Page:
A year ago this month, a bill went into effect that was designed to make it more difficult for condominium associations to bring big-ticket construction-defect lawsuits. The question now is whether it’s had any impact.
“I think the early signs have been pretty good,” said Jonathan Pray, shareholder at Brownstein Hyatt Farber Schreck. “I’ve seen in my own practice a real market increase in developers who are not only talking about condos but are actually taking the plunge and going forward with the projects.”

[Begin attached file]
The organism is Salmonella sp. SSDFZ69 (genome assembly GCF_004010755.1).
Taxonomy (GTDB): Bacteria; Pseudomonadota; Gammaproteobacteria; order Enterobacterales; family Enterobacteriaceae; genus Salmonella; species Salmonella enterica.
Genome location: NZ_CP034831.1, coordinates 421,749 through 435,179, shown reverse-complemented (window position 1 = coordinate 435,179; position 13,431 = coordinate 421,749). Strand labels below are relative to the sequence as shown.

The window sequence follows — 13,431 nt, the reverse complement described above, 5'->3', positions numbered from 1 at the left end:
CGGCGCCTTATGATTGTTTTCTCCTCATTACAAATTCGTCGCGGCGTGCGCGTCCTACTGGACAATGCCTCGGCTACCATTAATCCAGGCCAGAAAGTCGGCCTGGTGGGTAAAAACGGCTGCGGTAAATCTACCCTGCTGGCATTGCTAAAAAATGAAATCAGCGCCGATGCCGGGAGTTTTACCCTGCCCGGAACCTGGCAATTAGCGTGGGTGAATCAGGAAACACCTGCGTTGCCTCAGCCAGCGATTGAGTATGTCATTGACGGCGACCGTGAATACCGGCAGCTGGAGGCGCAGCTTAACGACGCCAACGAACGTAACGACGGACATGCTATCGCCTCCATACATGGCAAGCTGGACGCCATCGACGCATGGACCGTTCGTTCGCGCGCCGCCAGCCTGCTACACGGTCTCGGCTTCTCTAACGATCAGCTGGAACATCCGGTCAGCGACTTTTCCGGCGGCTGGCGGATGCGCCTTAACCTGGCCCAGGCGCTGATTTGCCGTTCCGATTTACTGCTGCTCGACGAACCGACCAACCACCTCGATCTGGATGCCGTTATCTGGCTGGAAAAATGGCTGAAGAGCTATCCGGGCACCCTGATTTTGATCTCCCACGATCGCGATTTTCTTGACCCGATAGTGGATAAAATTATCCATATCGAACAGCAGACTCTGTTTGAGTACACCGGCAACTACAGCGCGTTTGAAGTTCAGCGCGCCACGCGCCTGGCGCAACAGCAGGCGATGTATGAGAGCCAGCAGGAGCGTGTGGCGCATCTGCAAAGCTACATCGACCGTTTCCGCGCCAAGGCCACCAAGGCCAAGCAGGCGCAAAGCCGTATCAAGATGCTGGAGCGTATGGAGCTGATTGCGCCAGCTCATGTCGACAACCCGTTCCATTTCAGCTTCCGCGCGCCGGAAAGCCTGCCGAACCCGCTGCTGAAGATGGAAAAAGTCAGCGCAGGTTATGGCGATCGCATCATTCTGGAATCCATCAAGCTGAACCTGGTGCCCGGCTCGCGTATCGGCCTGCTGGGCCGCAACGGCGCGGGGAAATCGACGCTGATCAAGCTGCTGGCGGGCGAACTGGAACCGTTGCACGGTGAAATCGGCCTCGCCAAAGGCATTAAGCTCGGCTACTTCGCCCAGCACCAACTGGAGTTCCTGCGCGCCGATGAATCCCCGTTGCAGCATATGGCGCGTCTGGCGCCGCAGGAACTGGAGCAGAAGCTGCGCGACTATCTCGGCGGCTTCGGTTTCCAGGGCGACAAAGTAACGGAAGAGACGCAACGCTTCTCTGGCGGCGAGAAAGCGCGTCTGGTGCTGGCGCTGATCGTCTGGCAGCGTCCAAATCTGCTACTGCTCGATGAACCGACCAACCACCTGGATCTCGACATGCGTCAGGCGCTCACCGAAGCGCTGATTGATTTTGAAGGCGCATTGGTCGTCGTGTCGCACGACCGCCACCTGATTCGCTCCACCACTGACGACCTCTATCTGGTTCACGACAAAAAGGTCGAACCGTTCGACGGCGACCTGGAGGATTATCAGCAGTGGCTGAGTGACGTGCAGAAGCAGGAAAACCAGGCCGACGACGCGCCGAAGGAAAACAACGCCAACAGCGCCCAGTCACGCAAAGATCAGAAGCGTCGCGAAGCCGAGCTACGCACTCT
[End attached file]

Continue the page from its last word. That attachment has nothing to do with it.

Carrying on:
After years of interest, the bill, House Bill 1279, passed unanimously in the State House and Senate last year, and the governor signed it into law in May 2017. The law went into effect Sept. 1, 2017. Prior to the law’s passage, builders argued that the barrier to bring a multi-million-dollar class action lawsuit for construction defects in a condominium project was too low. Back then, three people on a five-person condo board could move forward with such a lawsuit on behalf of the entire building. The new law requires a majority of unit owners in a building to agree to pursue legal action and also states that that action can only be taken during a 90-day period in which attorneys and builders would have a chance to argue their case.